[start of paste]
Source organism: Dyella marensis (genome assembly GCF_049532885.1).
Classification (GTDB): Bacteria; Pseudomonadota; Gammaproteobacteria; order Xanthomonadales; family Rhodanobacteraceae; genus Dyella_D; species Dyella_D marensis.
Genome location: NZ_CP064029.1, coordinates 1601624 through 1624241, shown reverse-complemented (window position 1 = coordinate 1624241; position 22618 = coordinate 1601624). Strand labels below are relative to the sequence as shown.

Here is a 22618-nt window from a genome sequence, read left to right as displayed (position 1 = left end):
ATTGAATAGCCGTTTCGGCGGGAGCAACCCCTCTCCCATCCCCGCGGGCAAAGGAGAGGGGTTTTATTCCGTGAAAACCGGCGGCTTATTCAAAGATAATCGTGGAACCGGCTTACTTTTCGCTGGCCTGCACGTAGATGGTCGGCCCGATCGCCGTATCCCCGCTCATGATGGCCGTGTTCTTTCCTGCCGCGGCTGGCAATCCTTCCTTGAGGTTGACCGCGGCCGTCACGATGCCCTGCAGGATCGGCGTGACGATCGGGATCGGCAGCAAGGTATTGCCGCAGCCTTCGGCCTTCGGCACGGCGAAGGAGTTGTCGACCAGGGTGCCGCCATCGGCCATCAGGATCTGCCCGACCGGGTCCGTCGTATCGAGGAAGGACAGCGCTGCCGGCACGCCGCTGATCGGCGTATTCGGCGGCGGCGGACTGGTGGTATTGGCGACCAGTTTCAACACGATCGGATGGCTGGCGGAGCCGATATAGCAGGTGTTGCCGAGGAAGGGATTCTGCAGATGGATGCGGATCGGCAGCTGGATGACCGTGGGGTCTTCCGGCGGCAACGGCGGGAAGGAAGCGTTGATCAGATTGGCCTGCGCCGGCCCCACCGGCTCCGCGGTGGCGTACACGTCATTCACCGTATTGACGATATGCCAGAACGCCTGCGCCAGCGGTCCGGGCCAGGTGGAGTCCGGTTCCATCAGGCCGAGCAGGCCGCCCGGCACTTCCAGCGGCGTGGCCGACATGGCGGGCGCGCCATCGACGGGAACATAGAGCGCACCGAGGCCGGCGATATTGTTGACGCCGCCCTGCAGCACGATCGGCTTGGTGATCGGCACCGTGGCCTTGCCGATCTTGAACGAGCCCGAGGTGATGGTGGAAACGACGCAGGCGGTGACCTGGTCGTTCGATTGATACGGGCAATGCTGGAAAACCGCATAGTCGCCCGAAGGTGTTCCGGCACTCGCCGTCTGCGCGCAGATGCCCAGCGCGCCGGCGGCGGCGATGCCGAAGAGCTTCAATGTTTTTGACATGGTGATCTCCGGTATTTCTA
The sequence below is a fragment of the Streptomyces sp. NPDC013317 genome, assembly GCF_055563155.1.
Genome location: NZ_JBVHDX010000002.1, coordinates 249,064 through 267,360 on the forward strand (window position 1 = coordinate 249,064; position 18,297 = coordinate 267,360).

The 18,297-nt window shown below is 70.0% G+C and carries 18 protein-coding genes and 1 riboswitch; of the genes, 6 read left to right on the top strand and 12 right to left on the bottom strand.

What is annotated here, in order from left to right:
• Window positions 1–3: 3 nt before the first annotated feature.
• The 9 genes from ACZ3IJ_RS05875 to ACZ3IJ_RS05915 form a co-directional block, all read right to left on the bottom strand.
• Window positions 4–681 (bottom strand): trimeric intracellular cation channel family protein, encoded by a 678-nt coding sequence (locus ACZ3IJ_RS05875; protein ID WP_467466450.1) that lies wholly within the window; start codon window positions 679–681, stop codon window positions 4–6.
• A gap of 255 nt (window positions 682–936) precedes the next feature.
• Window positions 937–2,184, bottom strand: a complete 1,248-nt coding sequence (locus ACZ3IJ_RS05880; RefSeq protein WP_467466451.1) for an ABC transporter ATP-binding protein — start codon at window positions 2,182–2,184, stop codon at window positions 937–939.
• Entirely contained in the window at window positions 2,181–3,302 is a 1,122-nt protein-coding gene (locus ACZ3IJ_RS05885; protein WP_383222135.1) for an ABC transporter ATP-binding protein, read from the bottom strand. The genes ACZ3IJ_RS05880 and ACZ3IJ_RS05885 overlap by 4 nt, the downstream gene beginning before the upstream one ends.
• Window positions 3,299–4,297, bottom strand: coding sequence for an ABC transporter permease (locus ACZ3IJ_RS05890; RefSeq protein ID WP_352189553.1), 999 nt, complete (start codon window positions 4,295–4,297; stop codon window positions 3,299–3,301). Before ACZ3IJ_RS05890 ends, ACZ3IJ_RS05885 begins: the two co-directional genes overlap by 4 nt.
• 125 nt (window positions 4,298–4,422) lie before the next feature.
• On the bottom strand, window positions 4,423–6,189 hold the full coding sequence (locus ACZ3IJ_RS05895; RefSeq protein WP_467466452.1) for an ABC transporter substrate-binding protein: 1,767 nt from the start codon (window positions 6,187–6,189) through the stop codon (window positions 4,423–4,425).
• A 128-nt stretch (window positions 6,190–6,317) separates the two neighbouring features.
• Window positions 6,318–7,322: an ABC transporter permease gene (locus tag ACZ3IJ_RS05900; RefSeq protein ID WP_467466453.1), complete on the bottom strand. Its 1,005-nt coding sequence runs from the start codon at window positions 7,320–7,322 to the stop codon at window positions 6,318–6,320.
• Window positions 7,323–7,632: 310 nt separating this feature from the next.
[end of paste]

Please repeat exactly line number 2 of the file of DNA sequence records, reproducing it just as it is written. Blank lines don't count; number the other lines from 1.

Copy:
Classification (GTDB): Bacteria; Pseudomonadota; Gammaproteobacteria; order Xanthomonadales; family Rhodanobacteraceae; genus Dyella_D; species Dyella_D marensis.